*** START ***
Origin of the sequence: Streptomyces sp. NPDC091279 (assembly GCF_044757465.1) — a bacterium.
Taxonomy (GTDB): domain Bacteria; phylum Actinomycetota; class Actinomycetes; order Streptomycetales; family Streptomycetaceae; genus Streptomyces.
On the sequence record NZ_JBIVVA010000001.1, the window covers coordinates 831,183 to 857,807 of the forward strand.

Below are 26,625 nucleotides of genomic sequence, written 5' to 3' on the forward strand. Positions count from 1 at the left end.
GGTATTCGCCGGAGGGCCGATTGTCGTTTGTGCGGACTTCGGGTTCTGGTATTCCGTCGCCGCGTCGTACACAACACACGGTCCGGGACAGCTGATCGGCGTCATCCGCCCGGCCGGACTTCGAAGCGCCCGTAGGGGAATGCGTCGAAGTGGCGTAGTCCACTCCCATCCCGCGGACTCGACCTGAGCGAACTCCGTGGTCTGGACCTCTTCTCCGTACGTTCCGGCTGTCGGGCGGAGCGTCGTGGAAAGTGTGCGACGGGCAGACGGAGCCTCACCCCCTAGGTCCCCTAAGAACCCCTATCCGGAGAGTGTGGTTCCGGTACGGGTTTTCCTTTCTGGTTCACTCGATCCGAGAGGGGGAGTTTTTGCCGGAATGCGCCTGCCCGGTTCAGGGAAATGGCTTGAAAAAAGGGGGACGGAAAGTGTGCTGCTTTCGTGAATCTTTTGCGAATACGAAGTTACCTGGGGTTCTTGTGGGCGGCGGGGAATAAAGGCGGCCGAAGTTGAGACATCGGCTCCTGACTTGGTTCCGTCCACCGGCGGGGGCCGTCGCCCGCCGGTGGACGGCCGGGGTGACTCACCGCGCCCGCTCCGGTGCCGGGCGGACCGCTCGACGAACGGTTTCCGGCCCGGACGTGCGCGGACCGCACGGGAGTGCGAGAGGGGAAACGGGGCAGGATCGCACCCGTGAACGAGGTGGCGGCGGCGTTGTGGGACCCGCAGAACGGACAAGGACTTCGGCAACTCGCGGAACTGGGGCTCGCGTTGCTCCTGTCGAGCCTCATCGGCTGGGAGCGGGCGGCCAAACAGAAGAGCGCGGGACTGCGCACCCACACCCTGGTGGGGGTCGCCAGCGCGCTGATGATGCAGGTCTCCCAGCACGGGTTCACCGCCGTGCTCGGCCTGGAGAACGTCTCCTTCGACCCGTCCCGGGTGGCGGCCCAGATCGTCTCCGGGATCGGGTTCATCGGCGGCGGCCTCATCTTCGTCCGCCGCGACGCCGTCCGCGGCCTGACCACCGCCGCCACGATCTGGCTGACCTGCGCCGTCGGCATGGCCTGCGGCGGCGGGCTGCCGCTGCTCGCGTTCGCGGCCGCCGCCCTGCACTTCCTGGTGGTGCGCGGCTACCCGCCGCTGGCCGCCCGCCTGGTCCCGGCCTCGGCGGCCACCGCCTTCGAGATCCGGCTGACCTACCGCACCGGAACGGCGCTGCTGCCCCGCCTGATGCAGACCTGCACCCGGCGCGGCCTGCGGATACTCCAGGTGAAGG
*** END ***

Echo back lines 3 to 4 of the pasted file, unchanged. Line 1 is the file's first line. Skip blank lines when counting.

On the sequence record NZ_JBIVVA010000001.1, the window covers coordinates 831,183 to 857,807 of the forward strand.

Below are 26,625 nucleotides of genomic sequence, written 5' to 3' on the forward strand. Positions count from 1 at the left end.